1 serving greens powder (optional)
sweeten to taste with raw honey or stevia or xylitol (not xylitol! Many people can't digest that one.) 
4 ice cubes (Because my blueberries and spinach were frozen, I didn't need the ice. Eyeball it.)
My addition: a dash of ginger, cinnamon, fresh nutmeg and black pepper for a kick of favor, if you like. (I liked!)

Directions:
Throw all ingredients into an electric blender. Blend until smooth and creamy. Enjoy!

This is a refreshing smoothie for the dog days of August, when you don't feel like turning on a stove, yet still need nutrition and energy to sustain you. It's a high protein, slurpy drink, with anti-oxidants and fiber to satisfy your hunger. It tastes great ... bottoms up!

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Friday, August 22, 2014

End Of Summer Skin Care

As much as I try to protect my fair skin from the sun, it gets exposed to plenty of golden rays by virtue of being outdoors. Unless you are in the habit of hiding in the house, it's probably true of your epidermis too. 

So come fall, many of us have more freckles and brown spots, as well as, dryer skin in general.

As much as possible, I try to (1) prevent and (2) undo some of the wear and tear of summer with a few over-the-counter skin products in my arsenal, including:

1. Dr. Andrew Weil for Origins Mega-Mushroom Skin Relief Advanced Face Serum - It moisturizes and has anti-inflammatory properties. When temperatures are boiling outside, the serum calms and soothes the skin. Pricey, yes ... but, worth the splurge. I buy a bottle every year to use, starting in July until the bottle is empty.

2. Herbal Authority Double C (Vitamin C Serum) - I dab a few drops under my sunscreen and makeup each morning. Many skin care experts claim that a good vitamin C serum helps to shield your skin from sun damage, helps your skin produce new collegen, as well as, brightens frickles and brown spots caused by sun exposure. That's all good!

3. Olay Professional PROx Deep Wrinkle Treatment - I use it a few nights per week to encourage "youthful" cell turnover. Hey, can't hurt!

4. Olay Regenerist Micro-Sculpting Serum - On nights I don't use item #3, I alternate with Olay's Rigenerist Micro-Sculpting Serum. It contains concentrated amino-peptities to hydrate and brighten the skin and encourage cell turnover. Ditto, can't hurt!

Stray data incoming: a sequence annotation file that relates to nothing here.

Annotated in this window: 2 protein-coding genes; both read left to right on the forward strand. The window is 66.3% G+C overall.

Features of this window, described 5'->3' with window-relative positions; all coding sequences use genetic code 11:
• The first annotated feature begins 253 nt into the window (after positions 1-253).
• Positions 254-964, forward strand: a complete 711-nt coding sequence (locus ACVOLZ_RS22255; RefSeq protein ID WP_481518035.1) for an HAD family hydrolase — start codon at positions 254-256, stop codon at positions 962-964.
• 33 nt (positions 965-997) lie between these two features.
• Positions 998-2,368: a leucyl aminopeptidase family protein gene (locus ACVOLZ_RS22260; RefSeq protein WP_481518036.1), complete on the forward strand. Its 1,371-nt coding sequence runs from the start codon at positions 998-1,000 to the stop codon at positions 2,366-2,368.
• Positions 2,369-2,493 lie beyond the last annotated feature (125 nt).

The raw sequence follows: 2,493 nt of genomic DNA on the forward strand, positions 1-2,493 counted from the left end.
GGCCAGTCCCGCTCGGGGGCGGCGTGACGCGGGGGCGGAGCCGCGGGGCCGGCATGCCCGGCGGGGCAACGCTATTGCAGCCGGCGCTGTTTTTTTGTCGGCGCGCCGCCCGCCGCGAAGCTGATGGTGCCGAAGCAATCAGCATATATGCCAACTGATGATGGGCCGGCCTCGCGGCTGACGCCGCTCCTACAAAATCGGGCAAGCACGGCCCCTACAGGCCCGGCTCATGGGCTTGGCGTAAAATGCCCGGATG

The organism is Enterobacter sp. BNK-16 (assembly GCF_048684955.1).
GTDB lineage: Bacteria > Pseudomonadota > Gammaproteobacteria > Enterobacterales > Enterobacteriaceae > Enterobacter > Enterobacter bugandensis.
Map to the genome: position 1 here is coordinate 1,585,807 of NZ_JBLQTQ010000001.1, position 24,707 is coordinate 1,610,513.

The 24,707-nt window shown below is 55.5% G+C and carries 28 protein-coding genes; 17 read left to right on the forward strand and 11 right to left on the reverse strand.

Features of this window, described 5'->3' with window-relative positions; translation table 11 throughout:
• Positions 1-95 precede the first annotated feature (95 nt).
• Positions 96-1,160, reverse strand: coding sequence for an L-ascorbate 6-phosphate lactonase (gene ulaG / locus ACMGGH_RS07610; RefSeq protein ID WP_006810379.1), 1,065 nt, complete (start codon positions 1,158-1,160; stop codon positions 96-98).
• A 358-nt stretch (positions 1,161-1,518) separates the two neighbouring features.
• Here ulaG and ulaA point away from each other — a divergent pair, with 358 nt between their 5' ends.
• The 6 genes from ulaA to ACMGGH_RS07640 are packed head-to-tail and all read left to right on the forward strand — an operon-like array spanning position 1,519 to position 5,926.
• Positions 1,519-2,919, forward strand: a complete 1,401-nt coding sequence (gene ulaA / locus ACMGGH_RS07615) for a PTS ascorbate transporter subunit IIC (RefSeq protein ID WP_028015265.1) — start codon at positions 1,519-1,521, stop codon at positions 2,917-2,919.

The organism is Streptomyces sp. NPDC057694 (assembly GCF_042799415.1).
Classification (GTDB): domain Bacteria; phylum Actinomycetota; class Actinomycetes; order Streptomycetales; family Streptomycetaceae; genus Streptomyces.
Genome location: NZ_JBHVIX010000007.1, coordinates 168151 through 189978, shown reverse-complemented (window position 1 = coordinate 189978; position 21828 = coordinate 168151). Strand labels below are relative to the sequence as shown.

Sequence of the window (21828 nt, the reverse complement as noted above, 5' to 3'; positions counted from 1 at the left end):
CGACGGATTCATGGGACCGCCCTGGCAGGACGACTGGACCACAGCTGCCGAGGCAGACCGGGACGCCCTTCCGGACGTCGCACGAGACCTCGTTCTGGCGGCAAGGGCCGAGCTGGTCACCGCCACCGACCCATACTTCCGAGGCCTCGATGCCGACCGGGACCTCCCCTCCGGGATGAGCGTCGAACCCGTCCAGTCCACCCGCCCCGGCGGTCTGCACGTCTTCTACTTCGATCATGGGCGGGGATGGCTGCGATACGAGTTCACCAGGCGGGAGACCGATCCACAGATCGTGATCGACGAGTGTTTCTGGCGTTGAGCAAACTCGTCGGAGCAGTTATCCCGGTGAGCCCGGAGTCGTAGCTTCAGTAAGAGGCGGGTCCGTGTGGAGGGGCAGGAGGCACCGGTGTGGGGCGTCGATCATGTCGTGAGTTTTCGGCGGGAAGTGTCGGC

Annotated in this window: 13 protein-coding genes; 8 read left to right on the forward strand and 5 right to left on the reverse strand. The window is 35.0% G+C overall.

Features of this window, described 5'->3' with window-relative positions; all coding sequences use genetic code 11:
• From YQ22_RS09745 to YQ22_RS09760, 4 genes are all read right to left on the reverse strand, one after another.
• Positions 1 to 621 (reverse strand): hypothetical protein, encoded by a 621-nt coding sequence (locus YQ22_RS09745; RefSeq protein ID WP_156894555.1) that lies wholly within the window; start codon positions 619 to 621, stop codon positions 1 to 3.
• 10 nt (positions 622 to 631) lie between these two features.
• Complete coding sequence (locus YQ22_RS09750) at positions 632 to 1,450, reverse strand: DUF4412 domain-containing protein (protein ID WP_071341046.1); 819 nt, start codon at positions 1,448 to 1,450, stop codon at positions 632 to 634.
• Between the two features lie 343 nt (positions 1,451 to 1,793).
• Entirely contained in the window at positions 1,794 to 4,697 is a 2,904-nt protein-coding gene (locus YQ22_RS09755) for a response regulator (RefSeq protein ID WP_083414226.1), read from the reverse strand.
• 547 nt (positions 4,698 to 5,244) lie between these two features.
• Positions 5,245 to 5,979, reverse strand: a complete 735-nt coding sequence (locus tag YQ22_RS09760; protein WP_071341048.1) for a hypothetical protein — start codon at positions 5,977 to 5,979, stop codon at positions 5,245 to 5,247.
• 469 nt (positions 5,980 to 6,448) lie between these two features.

5. Olay Complete All Day Moisturizer With Sunscreen Broad Spectrum SPF 15  - Nooo I don't work for Olay, but I do use many of the products in their excellent skin care line. They are budget friendly and readily available at a corner drugstore. So why pay more, when these affordable, good-quality-products work? I use Olay Complete on a clean face every morning before applying makeup. In summers I also use it as a non-sticky body sunscreen. I love one-stop-shopping personal care products! If I can get one multi-tasking product to do several jobs, I'm in!!

Just a final word about sunscreen overall. Skin doctors are mostly in agreement that the benefits of using a sunscreen far outweigh any side effects. So until the scientisfic evidence suggests otherwise, I apply it to exposed skin all year around. I sometimes leave my legs bare for 15-20 minutes a few times per week in order to get the recommended vitamin D doctors now say is vital to good health. Apparently, we are doing such a great job in wearing sunscreen, that many people have become vitamin D deficient. Oh, boy, it's always something!

Also if you read my blog  you already know ... in the best possible world, I adore organic products. I am very mindful of unnecessary chemicals when selecting food and personal care items. Nonetheless, everything in life is a balance: Costs verses science verses known benefits verses possible risks verses practicality. 

Knowledge is always influx. One can never fall asleep at the wheel. Aim to make the best choices within your budget based on the latest scientisfic data we have now. Save your money unless a claim is supported by a credible source. Filter scientific information with what your grandmother did for her skin. That's the best we can do. As Maya Angelou said, when we know better, we will do better. For sure!!

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Sunday, August 17, 2014

Back To Uniqlo For Fashion And A Steal

I reviewed Uniqlo, the innovative Japanese clothing store for men, women and children several years ago. They are the place to go for inexpensive and ultra practical basics. I love my airism sleeveless tops in many colors. All year around I wear them as camisoles under my dresses, plus pair them with shorts and leggings.

Now Uniqlo has put the same technology into some of their dresses. I am wearing this flared feminine silhouette above for the late summer and early fall. For $29, I received a stylish, easy dress to wear. Called a flared bra dress, it has a built-in bra, is fully-lined and mostly cotton. All I need to add in order to leave the house are comfortable shoes and perhaps a cotton sweater as we move into September.